4“And why, bhikkhus, do you call it feeling? ‘It feels,’ bhikkhus, therefore it is called feeling. And what does it feel? It feels pleasure, it feels pain, it feels neither-pain-nor-pleasure. ‘It feels,’ bhikkhus, therefore it is called feeling.

5“And why, bhikkhus, do you call it perception? ‘It perceives,’ bhikkhus, therefore it is called perception. And what does it perceive? It perceives blue, it perceives yellow, it perceives red, it perceives white. ‘It perceives,’ bhikkhus, therefore it is called perception.

6“And why, bhikkhus, do you call them volitional formations? ‘They construct the conditioned,’ bhikkhus, therefore they are called volitional formations. And what is the conditioned that they construct? They construct conditioned form as form; they construct conditioned feeling as feeling; they construct conditioned perception as perception; they construct conditioned volitional formations as volitional formations; they construct conditioned consciousness as consciousness. ‘They construct the conditioned,’ bhikkhus, therefore they are called volitional formations.

7“And why, bhikkhus, do you call it consciousness? ‘It cognizes, ’ bhikkhus, therefore it is called consciousness. And what does it cognize? It cognizes sour, it cognizes bitter, it cognizes pungent, it cognizes sweet, it cognizes sharp, it cognizes mild, it cognizes salty, it cognizes bland. ‘It cognizes,’ bhikkhus, therefore it is called consciousness.

https://suttacentral.net/sn22.79/en/bodhi#sc3
There is always an official executioner. If you try to take his place, It is like trying to be a master carpenter and cutting wood. If you try to cut wood like a master carpenter, you will only hurt your hand.

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Ceisiwr
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Re: Language, Reality and dhammas

Post by Ceisiwr »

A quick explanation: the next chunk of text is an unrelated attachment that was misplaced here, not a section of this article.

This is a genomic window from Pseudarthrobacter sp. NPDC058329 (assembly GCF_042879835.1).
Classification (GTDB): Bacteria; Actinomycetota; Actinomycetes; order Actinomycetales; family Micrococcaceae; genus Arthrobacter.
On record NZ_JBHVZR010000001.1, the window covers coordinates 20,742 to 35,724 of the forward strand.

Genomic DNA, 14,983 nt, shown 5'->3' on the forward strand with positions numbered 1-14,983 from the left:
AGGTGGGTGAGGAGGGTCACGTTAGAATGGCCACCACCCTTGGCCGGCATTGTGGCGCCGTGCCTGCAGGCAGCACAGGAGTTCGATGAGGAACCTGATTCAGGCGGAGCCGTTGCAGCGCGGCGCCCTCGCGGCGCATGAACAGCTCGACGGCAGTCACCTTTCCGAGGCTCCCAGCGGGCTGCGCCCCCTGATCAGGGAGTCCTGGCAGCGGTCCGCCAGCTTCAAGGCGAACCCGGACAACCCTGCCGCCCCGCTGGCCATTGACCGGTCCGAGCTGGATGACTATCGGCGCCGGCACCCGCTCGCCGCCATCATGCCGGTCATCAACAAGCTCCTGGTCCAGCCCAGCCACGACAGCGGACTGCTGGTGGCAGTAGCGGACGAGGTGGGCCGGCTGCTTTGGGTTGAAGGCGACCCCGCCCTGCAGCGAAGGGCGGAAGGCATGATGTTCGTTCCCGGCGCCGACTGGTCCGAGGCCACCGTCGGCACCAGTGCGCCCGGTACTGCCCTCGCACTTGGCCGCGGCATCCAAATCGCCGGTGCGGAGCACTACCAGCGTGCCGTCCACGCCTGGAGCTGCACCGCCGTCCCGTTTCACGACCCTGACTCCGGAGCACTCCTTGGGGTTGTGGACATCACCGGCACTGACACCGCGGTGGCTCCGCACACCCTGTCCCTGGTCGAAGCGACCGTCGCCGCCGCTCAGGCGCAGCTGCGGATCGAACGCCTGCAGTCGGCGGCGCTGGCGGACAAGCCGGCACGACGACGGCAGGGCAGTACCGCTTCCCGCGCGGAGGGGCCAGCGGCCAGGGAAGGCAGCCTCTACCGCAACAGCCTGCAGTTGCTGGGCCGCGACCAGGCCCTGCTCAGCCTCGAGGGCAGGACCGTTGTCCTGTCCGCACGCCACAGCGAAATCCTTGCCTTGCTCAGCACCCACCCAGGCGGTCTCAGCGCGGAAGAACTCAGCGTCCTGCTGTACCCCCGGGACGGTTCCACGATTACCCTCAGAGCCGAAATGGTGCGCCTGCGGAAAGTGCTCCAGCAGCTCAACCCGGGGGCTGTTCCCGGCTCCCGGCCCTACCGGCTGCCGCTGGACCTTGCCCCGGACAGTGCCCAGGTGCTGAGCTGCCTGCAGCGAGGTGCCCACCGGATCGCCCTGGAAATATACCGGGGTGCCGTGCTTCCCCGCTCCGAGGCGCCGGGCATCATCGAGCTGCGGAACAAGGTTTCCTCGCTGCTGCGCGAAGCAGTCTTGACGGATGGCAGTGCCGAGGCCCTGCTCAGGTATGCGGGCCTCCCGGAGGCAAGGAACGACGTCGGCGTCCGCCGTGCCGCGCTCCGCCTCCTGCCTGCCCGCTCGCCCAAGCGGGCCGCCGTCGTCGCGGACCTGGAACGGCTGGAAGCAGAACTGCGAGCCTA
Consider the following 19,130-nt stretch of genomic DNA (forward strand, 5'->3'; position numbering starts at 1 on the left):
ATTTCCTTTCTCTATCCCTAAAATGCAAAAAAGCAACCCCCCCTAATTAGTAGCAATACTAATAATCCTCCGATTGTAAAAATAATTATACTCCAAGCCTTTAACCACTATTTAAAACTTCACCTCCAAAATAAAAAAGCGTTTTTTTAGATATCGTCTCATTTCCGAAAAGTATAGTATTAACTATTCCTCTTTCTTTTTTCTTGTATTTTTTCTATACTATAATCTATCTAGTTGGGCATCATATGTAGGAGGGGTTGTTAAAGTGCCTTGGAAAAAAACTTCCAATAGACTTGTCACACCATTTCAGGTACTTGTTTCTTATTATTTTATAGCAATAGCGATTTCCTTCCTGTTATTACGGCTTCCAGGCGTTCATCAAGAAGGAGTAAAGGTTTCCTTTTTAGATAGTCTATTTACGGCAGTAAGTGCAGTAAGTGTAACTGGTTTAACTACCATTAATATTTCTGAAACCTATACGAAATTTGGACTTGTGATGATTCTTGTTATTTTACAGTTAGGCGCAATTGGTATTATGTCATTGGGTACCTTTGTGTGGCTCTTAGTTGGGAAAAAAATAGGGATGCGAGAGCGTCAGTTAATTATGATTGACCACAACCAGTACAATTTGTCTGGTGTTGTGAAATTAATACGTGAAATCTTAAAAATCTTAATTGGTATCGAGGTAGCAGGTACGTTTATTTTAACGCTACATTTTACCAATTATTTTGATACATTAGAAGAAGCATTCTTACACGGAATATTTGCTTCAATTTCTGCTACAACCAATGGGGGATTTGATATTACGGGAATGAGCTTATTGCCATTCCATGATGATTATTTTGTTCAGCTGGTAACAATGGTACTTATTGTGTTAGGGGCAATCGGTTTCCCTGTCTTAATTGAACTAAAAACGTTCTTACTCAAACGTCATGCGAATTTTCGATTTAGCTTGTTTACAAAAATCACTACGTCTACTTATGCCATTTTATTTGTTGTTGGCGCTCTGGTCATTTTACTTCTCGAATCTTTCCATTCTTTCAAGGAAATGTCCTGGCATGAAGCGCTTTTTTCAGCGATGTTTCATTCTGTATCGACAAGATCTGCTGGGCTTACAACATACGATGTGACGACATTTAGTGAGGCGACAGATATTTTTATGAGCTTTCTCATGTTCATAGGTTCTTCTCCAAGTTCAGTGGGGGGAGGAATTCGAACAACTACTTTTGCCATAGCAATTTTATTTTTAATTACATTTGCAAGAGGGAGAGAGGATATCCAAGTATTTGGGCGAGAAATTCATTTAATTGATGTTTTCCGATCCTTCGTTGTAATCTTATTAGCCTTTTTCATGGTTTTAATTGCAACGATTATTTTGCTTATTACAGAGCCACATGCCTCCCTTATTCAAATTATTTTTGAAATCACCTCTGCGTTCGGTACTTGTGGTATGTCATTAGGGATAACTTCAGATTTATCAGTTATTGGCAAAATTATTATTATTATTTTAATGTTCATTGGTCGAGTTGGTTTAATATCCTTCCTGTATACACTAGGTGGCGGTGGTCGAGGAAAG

robertk wrote: Sun May 31, 2020 5:33 am
Ceisiwr wrote: Sat May 30, 2020 6:00 pm Greetings everyone,

I’m still acquainting myself with the Abhidhamma so forgive me if I have misrepresented some or all aspects of it.

As I understand things so far there is conventional reality and ultimate reality. Conventional reality is comprised of concepts and language, for example “person” or “house” but these things have no reality. The only things that can be said to exist are dhammas, such as earth or vedanā. My question then is if the everyday world doesn’t exist but is mere convention, designation and words then do the words themselves exist or not? Are words dhammas? If they are dhammas, what do they refer to? If they aren’t dhammas then how can we say anything about dhammas, since to say anything about dhammas involves words but words aren’t real?
The speaking is conditioned by citta. Citta is real. The sound is real. The words and ideas are concept.
Thanks Robert. So if words aren’t real, we can’t really say anything about dhammas?
Paññaṃ nappamajjeyya, saccamanurakkheyya, cāgamanubrūheyya, santimeva so sikkheyyā’ti
“One should not neglect wisdom, should preserve truth, cultivate relinquishment and train for peace.”

Dhātuvibhaṅga Sutta
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robertk
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Re: Language, Reality and dhammas

Post by robertk »

Ceisiwr wrote: Sun May 31, 2020 2:13 pm
robertk wrote: Sun May 31, 2020 5:33 am
Ceisiwr wrote: Sat May 30, 2020 6:00 pm Greetings everyone,

I’m still acquainting myself with the Abhidhamma so forgive me if I have misrepresented some or all aspects of it.

As I understand things so far there is conventional reality and ultimate reality. Conventional reality is comprised of concepts and language, for example “person” or “house” but these things have no reality. The only things that can be said to exist are dhammas, such as earth or vedanā. My question then is if the everyday world doesn’t exist but is mere convention, designation and words then do the words themselves exist or not? Are words dhammas? If they are dhammas, what do they refer to? If they aren’t dhammas then how can we say anything about dhammas, since to say anything about dhammas involves words but words aren’t real?
The speaking is conditioned by citta. Citta is real. The sound is real. The words and ideas are concept.
Thanks Robert. So if words aren’t real, we can’t really say anything about dhammas?
Not at all.
The mind, by nature, is continually constructing concepts about experience. And the Buddha relied on concepts to describe the nature of dhammas, realities.

Look at this :
http://www.abhidhamma.org/development/w ... anaket.pdf
The Abhidhammattha Vibhavani (Book 8) distinguishes between six kinds of